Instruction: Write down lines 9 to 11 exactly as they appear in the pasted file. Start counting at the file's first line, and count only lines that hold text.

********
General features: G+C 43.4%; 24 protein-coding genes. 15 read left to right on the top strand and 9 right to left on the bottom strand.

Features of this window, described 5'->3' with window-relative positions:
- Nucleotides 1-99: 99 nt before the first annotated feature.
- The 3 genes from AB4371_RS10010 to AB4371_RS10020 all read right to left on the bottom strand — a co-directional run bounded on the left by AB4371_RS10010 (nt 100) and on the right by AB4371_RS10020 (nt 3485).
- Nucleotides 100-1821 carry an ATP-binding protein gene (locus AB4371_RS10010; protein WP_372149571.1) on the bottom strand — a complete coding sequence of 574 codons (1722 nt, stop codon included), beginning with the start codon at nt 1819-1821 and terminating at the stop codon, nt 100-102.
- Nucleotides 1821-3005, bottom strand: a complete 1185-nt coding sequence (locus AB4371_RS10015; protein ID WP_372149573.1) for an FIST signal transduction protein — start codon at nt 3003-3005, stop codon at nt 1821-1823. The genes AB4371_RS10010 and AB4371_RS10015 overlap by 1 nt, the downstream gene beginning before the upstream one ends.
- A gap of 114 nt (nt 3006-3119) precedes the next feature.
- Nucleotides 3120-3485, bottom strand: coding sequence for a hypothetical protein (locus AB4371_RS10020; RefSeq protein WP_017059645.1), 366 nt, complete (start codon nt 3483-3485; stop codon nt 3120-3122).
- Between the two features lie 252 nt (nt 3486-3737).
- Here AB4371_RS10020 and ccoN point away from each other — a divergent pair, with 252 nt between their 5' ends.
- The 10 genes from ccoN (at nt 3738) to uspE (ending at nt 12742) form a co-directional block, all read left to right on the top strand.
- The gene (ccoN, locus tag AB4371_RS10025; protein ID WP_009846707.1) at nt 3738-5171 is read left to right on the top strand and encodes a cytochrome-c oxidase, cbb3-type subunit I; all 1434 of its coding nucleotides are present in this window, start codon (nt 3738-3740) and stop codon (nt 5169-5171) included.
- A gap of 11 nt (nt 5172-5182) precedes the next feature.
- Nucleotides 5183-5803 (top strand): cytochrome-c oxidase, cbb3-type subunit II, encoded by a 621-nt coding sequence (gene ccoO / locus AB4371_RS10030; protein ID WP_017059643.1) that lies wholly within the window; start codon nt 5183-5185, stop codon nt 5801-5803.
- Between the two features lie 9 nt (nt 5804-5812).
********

- Between the two features lie 252 nt (nt 3486-3737).
- Here AB4371_RS10020 and ccoN point away from each other — a divergent pair, with 252 nt between their 5' ends.
- The 10 genes from ccoN (at nt 3738) to uspE (ending at nt 12742) form a co-directional block, all read left to right on the top strand.